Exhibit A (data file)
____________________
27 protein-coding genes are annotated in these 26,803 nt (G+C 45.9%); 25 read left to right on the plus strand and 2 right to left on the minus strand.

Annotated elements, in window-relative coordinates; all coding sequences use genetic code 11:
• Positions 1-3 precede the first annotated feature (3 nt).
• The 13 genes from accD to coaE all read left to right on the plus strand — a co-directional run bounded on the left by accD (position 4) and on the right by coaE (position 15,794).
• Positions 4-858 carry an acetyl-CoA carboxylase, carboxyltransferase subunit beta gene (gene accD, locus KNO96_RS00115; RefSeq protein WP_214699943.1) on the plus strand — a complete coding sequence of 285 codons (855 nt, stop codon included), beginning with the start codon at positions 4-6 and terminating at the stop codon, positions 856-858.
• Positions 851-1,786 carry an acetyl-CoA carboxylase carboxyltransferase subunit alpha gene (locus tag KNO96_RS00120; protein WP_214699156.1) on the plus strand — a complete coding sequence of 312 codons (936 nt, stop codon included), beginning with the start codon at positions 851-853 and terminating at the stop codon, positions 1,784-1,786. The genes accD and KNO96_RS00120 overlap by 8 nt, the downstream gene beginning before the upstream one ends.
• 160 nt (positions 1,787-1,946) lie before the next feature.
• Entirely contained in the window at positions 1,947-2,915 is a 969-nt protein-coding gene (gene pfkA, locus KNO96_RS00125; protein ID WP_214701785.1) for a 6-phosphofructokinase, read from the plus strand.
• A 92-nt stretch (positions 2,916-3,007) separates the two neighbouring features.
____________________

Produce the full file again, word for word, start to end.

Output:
27 protein-coding genes are annotated in these 26,803 nt (G+C 45.9%); 25 read left to right on the plus strand and 2 right to left on the minus strand.

Annotated elements, in window-relative coordinates; all coding sequences use genetic code 11:
• Positions 1-3 precede the first annotated feature (3 nt).
• The 13 genes from accD to coaE all read left to right on the plus strand — a co-directional run bounded on the left by accD (position 4) and on the right by coaE (position 15,794).
• Positions 4-858 carry an acetyl-CoA carboxylase, carboxyltransferase subunit beta gene (gene accD, locus KNO96_RS00115; RefSeq protein WP_214699943.1) on the plus strand — a complete coding sequence of 285 codons (855 nt, stop codon included), beginning with the start codon at positions 4-6 and terminating at the stop codon, positions 856-858.
• Positions 851-1,786 carry an acetyl-CoA carboxylase carboxyltransferase subunit alpha gene (locus tag KNO96_RS00120; protein WP_214699156.1) on the plus strand — a complete coding sequence of 312 codons (936 nt, stop codon included), beginning with the start codon at positions 851-853 and terminating at the stop codon, positions 1,784-1,786. The genes accD and KNO96_RS00120 overlap by 8 nt, the downstream gene beginning before the upstream one ends.
• 160 nt (positions 1,787-1,946) lie before the next feature.
• Entirely contained in the window at positions 1,947-2,915 is a 969-nt protein-coding gene (gene pfkA, locus KNO96_RS00125; protein ID WP_214701785.1) for a 6-phosphofructokinase, read from the plus strand.
• A 92-nt stretch (positions 2,916-3,007) separates the two neighbouring features.